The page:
Ireland are the team to beat
Ireland are the odds-on favourites to win this year's Six Nations and the defending champions are still the team to beat. Joe Schmidt has moulded his team into a winning machine and the Grand Slam last year spearheaded a brilliant run which culminated in a victory over world champions New Zealand in Dublin.
Now ranked second in the world, Ireland are considered genuine World Cup contenders and have won 18 of their last 19 matches. Their only defeat during this run came in Australia last summer but they still won the series 2-1 for their first triumph there for 39 years. The way in which Ireland dominated the All Blacks, in their 16-9 victory in November, only reaffirmed their status as the top side in the northern hemisphere.
Defending champions have few weaknesses
With fly-half Jonny Sexton pulling the strings in the backline and a ferocious forward pack there are no obvious weaknesses in their team. Jacob Stockdale made an outstanding debut campaign in the Six Nations, scoring seven times, with his record standing at 12 tries in 14 Tests. The prolific winger looks a banker to finish as top tryscorer for Ireland again.
Ireland are obviously well-placed to defend their crown but have a tough opener at home to England before tricky trips to Scotland and Wales. The champions look short enough in the outright betting and could miss out narrowly this time. Their attention may be turned towards peaking for Japan in the autumn and Ireland may have to settle for second place. It looks worth backing no Grand Slam winner this year with such a fiercely competitive tournament likely to see every team beaten at some point.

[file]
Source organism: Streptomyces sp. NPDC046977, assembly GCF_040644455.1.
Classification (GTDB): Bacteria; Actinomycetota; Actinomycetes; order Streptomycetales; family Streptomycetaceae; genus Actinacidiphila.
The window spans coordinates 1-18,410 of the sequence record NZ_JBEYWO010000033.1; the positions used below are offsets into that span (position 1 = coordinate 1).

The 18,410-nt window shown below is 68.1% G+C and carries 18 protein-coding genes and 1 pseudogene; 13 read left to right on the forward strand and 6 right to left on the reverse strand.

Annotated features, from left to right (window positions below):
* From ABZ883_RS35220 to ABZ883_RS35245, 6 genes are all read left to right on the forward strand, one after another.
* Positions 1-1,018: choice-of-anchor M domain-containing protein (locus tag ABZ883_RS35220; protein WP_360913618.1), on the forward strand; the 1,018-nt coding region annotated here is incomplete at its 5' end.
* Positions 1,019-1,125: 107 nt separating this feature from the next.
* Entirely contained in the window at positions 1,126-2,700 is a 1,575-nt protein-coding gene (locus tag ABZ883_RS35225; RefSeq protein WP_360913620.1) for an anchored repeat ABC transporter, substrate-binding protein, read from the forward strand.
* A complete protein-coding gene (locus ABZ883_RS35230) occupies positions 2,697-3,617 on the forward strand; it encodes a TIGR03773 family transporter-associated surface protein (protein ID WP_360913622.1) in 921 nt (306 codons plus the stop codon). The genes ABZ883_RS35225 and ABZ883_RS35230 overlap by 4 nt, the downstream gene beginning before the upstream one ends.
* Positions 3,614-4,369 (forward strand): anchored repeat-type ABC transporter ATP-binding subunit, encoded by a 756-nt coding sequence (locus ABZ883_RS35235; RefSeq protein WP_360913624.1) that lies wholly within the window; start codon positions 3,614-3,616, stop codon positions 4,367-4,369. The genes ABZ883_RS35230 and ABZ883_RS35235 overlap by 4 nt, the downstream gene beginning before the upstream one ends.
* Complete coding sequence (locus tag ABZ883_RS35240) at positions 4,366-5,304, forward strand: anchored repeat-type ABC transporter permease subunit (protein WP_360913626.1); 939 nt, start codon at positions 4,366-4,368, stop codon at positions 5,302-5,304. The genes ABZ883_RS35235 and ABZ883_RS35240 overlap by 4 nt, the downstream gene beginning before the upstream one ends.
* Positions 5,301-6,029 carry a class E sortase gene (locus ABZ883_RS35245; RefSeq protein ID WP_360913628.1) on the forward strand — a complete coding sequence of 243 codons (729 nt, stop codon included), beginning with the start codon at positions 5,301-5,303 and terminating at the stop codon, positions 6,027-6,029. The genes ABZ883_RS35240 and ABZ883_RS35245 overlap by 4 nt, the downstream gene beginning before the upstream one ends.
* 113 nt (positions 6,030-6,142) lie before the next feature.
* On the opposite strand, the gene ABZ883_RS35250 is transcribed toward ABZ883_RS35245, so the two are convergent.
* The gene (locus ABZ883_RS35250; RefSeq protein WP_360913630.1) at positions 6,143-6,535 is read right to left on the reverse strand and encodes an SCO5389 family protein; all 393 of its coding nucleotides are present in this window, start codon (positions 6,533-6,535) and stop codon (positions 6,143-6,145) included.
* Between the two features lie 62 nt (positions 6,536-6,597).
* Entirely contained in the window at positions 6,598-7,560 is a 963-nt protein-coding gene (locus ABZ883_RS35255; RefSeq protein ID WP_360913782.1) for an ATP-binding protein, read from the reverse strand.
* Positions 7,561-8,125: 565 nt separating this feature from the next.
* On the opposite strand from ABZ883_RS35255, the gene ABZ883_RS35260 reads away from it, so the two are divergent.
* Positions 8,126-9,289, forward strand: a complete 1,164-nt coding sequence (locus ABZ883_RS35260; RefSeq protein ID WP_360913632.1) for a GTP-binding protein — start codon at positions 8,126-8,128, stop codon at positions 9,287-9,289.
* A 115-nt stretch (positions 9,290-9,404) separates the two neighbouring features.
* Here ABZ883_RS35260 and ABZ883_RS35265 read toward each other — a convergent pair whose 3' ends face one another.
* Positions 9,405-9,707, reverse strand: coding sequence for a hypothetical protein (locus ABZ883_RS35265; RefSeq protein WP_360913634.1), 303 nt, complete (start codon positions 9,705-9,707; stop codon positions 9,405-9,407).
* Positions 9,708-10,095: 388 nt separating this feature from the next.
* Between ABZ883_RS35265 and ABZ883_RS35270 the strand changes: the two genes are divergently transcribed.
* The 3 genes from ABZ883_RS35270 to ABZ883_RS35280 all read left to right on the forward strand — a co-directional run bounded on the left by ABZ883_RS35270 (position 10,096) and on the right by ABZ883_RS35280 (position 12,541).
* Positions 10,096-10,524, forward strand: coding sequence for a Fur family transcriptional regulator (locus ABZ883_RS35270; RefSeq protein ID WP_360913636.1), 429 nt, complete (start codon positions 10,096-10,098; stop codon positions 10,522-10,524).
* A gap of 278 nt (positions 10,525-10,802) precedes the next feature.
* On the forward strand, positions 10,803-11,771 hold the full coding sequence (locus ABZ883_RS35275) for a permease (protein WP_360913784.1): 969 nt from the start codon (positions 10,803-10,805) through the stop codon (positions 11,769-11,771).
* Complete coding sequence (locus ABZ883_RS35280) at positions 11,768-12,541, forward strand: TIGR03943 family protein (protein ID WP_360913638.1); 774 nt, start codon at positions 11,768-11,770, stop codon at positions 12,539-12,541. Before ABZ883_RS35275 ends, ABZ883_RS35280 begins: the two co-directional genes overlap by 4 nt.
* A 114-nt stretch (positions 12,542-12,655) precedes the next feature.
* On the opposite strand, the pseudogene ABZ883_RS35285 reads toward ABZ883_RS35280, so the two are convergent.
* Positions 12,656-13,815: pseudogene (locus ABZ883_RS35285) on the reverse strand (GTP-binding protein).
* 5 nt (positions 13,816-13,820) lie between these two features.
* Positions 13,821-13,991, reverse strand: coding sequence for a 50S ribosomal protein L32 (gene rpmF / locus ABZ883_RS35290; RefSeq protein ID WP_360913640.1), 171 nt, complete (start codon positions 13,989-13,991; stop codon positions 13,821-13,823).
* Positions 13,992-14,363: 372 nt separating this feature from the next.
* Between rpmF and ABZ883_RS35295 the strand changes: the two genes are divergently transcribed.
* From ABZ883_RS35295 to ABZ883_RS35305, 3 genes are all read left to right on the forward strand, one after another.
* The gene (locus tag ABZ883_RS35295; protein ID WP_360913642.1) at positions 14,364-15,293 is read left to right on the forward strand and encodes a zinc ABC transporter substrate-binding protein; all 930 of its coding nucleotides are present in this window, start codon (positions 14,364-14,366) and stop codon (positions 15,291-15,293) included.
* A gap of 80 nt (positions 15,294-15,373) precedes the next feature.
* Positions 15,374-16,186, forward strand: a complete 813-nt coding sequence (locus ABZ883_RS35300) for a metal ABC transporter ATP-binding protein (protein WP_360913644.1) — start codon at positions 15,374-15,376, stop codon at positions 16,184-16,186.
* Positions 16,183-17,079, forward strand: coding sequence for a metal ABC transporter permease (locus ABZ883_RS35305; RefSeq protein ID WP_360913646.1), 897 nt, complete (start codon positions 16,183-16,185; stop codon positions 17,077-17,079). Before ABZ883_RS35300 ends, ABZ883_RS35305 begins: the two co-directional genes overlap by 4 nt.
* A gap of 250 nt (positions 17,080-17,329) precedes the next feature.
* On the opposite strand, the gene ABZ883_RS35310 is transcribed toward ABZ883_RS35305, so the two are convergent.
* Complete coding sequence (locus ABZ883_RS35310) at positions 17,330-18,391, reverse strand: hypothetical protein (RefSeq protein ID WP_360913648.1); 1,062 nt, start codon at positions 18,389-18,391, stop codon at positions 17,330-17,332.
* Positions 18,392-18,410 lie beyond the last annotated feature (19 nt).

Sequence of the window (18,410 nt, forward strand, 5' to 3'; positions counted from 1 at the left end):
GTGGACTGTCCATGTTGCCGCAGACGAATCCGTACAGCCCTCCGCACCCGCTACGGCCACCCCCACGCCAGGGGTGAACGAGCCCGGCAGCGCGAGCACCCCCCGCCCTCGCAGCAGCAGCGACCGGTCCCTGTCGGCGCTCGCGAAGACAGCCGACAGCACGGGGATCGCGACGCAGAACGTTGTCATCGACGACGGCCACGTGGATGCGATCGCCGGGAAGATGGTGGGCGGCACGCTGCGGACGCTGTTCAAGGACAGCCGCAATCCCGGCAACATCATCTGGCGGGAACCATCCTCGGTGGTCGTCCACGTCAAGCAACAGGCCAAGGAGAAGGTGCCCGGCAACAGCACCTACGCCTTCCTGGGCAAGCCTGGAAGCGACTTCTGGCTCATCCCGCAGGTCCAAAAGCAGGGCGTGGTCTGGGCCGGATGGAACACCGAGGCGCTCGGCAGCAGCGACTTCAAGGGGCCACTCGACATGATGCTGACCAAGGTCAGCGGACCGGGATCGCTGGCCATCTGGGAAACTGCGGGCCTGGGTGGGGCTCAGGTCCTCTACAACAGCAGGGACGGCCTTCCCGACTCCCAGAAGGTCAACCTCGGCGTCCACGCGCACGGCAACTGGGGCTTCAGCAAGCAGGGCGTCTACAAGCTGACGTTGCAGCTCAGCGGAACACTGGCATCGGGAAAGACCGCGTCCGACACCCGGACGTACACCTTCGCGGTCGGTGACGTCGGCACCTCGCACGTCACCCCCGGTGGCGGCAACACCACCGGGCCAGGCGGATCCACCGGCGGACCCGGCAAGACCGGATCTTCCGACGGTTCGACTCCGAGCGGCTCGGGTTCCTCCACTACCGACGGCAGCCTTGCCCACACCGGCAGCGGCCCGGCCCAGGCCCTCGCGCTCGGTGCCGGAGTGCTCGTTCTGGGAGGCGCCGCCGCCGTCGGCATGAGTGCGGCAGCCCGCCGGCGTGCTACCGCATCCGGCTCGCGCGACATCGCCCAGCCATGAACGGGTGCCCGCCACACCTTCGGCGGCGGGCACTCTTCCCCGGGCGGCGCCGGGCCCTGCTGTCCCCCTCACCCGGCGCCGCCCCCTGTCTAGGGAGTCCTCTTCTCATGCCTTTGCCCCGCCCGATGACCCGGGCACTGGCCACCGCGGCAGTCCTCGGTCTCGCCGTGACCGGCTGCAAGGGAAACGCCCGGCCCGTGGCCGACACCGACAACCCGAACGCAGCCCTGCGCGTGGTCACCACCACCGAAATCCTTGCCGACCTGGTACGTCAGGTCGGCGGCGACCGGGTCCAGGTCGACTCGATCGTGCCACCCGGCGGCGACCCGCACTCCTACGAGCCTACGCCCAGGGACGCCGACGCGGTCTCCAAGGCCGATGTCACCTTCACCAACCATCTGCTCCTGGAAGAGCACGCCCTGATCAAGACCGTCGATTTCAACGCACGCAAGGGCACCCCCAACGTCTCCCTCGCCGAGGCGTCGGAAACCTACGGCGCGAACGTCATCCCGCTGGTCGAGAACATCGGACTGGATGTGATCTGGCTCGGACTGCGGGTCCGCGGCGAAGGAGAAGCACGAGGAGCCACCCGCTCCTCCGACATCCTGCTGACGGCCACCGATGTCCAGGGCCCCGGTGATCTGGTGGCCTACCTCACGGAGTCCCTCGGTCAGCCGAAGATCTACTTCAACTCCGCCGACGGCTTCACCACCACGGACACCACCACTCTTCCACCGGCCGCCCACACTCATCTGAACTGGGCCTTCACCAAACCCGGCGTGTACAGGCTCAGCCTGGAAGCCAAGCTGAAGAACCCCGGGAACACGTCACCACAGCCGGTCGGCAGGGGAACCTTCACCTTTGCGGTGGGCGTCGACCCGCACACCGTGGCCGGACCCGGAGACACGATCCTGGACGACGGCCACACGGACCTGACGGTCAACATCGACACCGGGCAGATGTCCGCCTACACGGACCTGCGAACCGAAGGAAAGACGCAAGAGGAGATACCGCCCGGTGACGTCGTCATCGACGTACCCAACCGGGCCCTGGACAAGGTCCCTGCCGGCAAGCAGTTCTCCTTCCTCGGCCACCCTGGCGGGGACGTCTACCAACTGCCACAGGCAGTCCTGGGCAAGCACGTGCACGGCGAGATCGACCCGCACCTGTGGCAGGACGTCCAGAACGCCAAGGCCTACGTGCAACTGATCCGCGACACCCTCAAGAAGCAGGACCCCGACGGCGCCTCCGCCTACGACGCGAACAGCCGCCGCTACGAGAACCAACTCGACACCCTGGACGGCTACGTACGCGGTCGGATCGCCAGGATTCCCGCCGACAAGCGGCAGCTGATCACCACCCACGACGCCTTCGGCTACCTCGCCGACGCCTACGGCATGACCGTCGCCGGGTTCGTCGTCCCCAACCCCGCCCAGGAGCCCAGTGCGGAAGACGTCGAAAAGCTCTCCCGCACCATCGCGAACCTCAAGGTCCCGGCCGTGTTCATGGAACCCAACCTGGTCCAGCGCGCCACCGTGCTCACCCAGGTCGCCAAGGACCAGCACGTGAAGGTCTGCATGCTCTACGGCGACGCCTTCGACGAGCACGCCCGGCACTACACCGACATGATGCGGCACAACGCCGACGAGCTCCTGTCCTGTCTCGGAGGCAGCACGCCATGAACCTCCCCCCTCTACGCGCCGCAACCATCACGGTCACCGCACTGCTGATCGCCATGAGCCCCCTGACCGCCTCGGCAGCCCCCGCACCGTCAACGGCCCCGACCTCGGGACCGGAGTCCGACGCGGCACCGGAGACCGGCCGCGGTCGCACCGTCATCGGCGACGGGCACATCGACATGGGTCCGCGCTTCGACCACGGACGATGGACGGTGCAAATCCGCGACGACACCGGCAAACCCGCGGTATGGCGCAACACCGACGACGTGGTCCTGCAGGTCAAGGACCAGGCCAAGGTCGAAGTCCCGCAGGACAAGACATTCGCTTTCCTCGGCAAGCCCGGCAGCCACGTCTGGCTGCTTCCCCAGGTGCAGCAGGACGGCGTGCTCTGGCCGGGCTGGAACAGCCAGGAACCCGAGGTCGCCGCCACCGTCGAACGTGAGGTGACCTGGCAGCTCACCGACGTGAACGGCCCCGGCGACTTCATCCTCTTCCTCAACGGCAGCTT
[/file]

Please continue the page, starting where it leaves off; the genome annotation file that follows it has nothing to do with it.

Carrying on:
Predicted finish: Second
Some positive signs for England
England could do no wrong under Eddie Jones during his first two years in charge after steering them to back-to-back Six Nations titles. But it all unravelled dramatically last season after defeats to Scotland, France and Ireland saw them finish in a lowly fifth position. A similar outcome will not be accepted this time with Jones needing to ensure his team build momentum heading into the World Cup.
There were some positive signs during the autumn internationals as England were edged out by one point in defeat to New Zealand as well as defeating South Africa and Australia. It was not vintage rugby but several players stood out although the injury to flanker Sam Underhill, which has ruled him out of the competition, is a blow.
Farrell has pivotal role to play
With Dylan Hartley currently injured, Owen Farrell has taken over the captaincy solely and Jones has moved him permanently to fly-half. Farrell's leadership and tenacity will be hugely important to England in this tournament and the World Cup. His accuracy with the boot is second to none and he will look to create openings for potent finishers such as Jonny May.
England still have creative weaknesses which have been exposed over the last year. With a daunting start in Dublin it is difficult to have faith in them reclaiming the championship. Progress can be expected from last season's aberration but England are likely to come up short. Jones has always maintain the goal is on peaking for the World Cup and his team do not look best equipped to finish top of the Six Nations.
Predicted finish: Third
Wales have real momentum
Warren Gatland will take charge of his final Six Nations campaign and the New Zealander may sign off in style with another title triumph. Wales come into this year's competition with real momentum after their first clean sweep in the autumn internationals and a nine-match winning run. This has set them up perfectly for this championship with of course one eye further ahead to the World Cup.
Wales underlined their credentials as dangerous outsiders for Japan by defeating South Africa in November and ending their ten year winless run against Australia. There is no doubt Gatland has re-energised this Wales team and they look strong contenders this year after finishing second 12 months ago.